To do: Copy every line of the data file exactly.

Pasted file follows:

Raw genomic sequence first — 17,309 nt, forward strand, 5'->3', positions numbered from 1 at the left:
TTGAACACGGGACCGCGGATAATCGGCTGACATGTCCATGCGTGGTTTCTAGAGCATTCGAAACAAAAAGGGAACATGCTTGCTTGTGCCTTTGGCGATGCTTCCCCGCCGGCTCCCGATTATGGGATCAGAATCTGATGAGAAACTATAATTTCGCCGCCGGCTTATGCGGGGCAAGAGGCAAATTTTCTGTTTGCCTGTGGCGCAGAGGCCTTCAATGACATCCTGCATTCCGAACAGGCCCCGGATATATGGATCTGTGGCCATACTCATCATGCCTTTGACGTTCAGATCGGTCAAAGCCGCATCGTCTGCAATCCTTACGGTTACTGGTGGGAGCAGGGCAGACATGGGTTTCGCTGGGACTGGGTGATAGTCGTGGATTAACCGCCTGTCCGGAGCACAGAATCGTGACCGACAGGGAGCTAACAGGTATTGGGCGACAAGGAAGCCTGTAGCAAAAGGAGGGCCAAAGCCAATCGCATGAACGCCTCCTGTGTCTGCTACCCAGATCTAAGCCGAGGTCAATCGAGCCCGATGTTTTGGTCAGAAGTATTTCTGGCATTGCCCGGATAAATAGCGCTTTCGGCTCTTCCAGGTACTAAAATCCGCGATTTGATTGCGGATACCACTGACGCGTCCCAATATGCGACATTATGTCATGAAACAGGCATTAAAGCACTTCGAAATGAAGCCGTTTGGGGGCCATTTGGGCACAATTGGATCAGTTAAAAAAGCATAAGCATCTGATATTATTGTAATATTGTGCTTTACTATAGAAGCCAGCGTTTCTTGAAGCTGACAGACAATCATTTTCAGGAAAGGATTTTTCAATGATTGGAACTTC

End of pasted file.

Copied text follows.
Raw genomic sequence first — 17,309 nt, forward strand, 5'->3', positions numbered from 1 at the left:
TTGAACACGGGACCGCGGATAATCGGCTGACATGTCCATGCGTGGTTTCTAGAGCATTCGAAACAAAAAGGGAACATGCTTGCTTGTGCCTTTGGCGATGCTTCCCCGCCGGCTCCCGATTATGGGATCAGAATCTGATGAGAAACTATAATTTCGCCGCCGGCTTATGCGGGGCAAGAGGCAAATTTTCTGTTTGCCTGTGGCGCAGAGGCCTTCAATGACATCCTGCATTCCGAACAGGCCCCGGATATATGGATCTGTGGCCATACTCATCATGCCTTTGACGTTCAGATCGGTCAAAGCCGCATCGTCTGCAATCCTTACGGTTACTGGTGGGAGCAGGGCAGACATGGGTTTCGCTGGGACTGGGTGATAGTCGTGGATTAACCGCCTGTCCGGAGCACAGAATCGTGACCGACAGGGAGCTAACAGGTATTGGGCGACAAGGAAGCCTGTAGCAAAAGGAGGGCCAAAGCCAATCGCATGAACGCCTCCTGTGTCTGCTACCCAGATCTAAGCCGAGGTCAATCGAGCCCGATGTTTTGGTCAGAAGTATTTCTGGCATTGCCCGGATAAATAGCGCTTTCGGCTCTTCCAGGTACTAAAATCCGCGATTTGATTGCGGATACCACTGACGCGTCCCAATATGCGACATTATGTCATGAAACAGGCATTAAAGCACTTCGAAATGAAGCCGTTTGGGGGCCATTTGGGCACAATTGGATCAGTTAAAAAAGCATAAGCATCTGATATTATTGTAATATTGTGCTTTACTATAGAAGCCAGCGTTTCTTGAAGCTGACAGACAATCATTTTCAGGAAAGGATTTTTCAATGATTGGAACTTC